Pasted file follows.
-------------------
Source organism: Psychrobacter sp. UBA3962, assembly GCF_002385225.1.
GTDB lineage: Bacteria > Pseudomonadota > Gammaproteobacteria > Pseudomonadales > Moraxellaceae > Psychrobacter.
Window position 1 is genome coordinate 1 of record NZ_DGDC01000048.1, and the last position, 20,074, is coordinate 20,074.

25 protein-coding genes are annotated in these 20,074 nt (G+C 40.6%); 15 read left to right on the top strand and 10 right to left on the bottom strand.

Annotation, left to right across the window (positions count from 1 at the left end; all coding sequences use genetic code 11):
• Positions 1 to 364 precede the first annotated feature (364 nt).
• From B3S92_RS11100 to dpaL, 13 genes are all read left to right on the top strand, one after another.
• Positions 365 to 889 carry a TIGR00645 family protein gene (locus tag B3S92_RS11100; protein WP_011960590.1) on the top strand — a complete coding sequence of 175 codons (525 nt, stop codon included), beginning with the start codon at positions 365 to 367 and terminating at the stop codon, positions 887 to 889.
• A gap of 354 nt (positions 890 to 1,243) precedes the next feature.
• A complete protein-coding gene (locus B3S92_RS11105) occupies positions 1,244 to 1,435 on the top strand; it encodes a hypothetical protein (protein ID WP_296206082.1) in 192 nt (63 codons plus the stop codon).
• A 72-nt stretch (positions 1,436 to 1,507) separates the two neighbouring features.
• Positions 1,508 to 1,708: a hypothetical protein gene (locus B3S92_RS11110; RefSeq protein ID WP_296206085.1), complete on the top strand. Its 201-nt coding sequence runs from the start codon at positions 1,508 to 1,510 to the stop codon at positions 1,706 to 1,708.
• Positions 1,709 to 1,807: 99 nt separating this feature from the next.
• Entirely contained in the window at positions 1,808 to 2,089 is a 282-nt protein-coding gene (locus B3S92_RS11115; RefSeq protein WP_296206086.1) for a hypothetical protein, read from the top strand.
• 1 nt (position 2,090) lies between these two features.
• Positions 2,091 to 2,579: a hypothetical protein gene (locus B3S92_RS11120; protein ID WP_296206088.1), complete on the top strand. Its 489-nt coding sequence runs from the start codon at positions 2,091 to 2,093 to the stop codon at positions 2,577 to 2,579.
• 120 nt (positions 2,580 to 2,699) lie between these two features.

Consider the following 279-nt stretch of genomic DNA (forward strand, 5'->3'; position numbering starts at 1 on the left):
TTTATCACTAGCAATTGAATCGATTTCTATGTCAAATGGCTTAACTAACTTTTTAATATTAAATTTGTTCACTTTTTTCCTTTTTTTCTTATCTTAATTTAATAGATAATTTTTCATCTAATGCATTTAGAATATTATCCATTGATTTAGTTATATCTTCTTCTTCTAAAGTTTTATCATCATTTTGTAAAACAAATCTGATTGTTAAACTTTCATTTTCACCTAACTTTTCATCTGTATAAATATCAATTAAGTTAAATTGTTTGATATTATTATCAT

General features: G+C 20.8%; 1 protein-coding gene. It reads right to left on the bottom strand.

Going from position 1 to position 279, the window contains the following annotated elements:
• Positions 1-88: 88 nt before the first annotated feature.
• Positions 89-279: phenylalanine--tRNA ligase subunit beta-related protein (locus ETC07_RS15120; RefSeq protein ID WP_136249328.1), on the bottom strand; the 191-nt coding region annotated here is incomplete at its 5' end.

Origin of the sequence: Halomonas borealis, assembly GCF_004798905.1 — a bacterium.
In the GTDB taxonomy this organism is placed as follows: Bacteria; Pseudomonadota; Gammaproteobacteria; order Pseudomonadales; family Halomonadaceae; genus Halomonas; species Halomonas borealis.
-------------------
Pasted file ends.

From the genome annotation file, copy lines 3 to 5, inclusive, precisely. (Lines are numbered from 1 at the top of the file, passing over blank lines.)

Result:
Window position 1 is genome coordinate 1 of record NZ_DGDC01000048.1, and the last position, 20,074, is coordinate 20,074.

25 protein-coding genes are annotated in these 20,074 nt (G+C 40.6%); 15 read left to right on the top strand and 10 right to left on the bottom strand.

Annotation, left to right across the window (positions count from 1 at the left end; all coding sequences use genetic code 11):